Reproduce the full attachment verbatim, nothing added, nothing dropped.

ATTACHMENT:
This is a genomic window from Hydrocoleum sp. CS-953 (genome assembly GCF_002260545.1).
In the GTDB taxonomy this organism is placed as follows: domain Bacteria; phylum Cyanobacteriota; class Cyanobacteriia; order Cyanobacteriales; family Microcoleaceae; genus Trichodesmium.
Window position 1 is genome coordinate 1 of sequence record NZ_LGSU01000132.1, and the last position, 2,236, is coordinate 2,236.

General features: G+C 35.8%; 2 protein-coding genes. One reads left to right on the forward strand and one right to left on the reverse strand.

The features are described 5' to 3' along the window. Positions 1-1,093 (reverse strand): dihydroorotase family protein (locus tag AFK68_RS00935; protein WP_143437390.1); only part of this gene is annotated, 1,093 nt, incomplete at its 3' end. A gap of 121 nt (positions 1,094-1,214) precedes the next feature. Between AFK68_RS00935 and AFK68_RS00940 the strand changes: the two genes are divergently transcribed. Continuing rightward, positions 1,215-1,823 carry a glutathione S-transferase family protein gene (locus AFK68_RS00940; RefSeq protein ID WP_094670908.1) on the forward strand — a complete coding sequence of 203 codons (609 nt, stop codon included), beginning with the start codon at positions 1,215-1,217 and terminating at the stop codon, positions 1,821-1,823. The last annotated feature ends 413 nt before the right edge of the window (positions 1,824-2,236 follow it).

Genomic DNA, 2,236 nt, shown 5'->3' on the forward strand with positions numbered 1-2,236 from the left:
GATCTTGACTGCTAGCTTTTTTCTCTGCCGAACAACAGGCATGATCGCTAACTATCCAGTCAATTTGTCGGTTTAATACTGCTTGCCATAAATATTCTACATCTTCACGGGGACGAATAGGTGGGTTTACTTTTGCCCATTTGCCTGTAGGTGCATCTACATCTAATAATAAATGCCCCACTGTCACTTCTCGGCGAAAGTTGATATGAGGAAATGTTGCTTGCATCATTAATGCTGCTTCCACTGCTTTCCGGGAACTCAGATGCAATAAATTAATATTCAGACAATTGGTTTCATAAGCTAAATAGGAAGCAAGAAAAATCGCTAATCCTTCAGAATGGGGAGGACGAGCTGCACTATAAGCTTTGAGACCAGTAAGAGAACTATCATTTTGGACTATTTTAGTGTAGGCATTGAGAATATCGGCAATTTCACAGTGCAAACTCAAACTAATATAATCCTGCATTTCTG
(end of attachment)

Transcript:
This is a genomic window from Hydrocoleum sp. CS-953 (genome assembly GCF_002260545.1).
In the GTDB taxonomy this organism is placed as follows: domain Bacteria; phylum Cyanobacteriota; class Cyanobacteriia; order Cyanobacteriales; family Microcoleaceae; genus Trichodesmium.
Window position 1 is genome coordinate 1 of sequence record NZ_LGSU01000132.1, and the last position, 2,236, is coordinate 2,236.

General features: G+C 35.8%; 2 protein-coding genes. One reads left to right on the forward strand and one right to left on the reverse strand.

The features are described 5' to 3' along the window. Positions 1-1,093 (reverse strand): dihydroorotase family protein (locus tag AFK68_RS00935; protein WP_143437390.1); only part of this gene is annotated, 1,093 nt, incomplete at its 3' end. A gap of 121 nt (positions 1,094-1,214) precedes the next feature. Between AFK68_RS00935 and AFK68_RS00940 the strand changes: the two genes are divergently transcribed. Continuing rightward, positions 1,215-1,823 carry a glutathione S-transferase family protein gene (locus AFK68_RS00940; RefSeq protein ID WP_094670908.1) on the forward strand — a complete coding sequence of 203 codons (609 nt, stop codon included), beginning with the start codon at positions 1,215-1,217 and terminating at the stop codon, positions 1,821-1,823. The last annotated feature ends 413 nt before the right edge of the window (positions 1,824-2,236 follow it).

Genomic DNA, 2,236 nt, shown 5'->3' on the forward strand with positions numbered 1-2,236 from the left:
GATCTTGACTGCTAGCTTTTTTCTCTGCCGAACAACAGGCATGATCGCTAACTATCCAGTCAATTTGTCGGTTTAATACTGCTTGCCATAAATATTCTACATCTTCACGGGGACGAATAGGTGGGTTTACTTTTGCCCATTTGCCTGTAGGTGCATCTACATCTAATAATAAATGCCCCACTGTCACTTCTCGGCGAAAGTTGATATGAGGAAATGTTGCTTGCATCATTAATGCTGCTTCCACTGCTTTCCGGGAACTCAGATGCAATAAATTAATATTCAGACAATTGGTTTCATAAGCTAAATAGGAAGCAAGAAAAATCGCTAATCCTTCAGAATGGGGAGGACGAGCTGCACTATAAGCTTTGAGACCAGTAAGAGAACTATCATTTTGGACTATTTTAGTGTAGGCATTGAGAATATCGGCAATTTCACAGTGCAAACTCAAACTAATATAATCCTGCATTTCTG